The operators of the year-old CityCenter development proceeded Monday with a plan to refinance a portion of the project’s debt.
MGM Resorts International, which owns the 67-acre Strip complex in a 50-50 partnership with Dubai World, the investment arm of the Persian Gulf emirate, said the developers had offered $1.1 billion in private placement notes.
In a statement, MGM Resorts said the net proceeds from the offer would be used to reduce debt under an existing credit agreement while extending the maturity of the remaining loans by four years.
Jefferies & Co. gaming analyst David Katz told investors MGM Resorts had been saying the company was working on efforts to restructure some of CityCenter’s financial structure.
“MGM’s announcement that it is replacing a portion of CityCenter’s existing credit facility and extending the remainder of it should further reduce the financial risk in the story, presumably at a cost,” Katz said in a research note. “We believe the longer-term prospects for CityCenter should improve as the Las Vegas market recovers.”
Union Gaming Group principal Bill Lerner said the move would relieve both MGM Resorts and Dubai World from any obligation to invest their own capital into the CityCenter joint venture to extend due dates or amend the credit agreements.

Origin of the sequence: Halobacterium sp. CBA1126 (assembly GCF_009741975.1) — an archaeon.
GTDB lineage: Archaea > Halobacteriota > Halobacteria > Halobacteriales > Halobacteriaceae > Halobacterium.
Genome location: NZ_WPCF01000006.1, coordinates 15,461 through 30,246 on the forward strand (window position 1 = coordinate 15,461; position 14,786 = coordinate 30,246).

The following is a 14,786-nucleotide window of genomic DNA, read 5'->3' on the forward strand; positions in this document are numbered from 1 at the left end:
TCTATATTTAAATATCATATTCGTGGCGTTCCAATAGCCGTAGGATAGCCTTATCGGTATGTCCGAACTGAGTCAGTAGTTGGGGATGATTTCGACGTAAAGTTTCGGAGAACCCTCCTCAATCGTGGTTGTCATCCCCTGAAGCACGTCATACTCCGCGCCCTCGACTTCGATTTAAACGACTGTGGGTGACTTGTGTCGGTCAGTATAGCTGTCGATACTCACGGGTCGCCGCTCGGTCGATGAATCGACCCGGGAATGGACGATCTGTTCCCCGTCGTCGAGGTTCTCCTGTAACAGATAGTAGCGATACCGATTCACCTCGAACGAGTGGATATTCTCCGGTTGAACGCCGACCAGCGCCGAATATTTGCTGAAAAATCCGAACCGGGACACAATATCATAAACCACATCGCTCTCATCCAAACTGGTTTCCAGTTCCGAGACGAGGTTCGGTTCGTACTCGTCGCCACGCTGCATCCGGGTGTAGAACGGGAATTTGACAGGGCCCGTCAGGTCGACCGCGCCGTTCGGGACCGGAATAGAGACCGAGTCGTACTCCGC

“We suspect that some of the original lenders may have chosen to use this opportunity to exit positions in the CityCenter credit,” Lerner said. “We view this combination of a private placement and amendment and restatement of the credit facility as a positive for MGM Resorts.”
CityCenter, which includes the 4,004-room Aria hotel-casino, nongaming boutique hotels, residential high-rise buildings, and a retail, dining and entertainment complex, was built at a cost of $8.5 billion. The project opened in December 2009 after more than five years of design and construction.
In August, the equity value of CityCenter was written down to $2.65 billion.
In November, MGM Resorts said CityCenter had net revenues of $413 million during the third quarter and cash flow of $52.4 million, the development’s first positive quarter after losing money during its first six months.
Aria, the development’s centerpiece, had net revenues of $219 million and cash flow of $41 million during that same three-month period.
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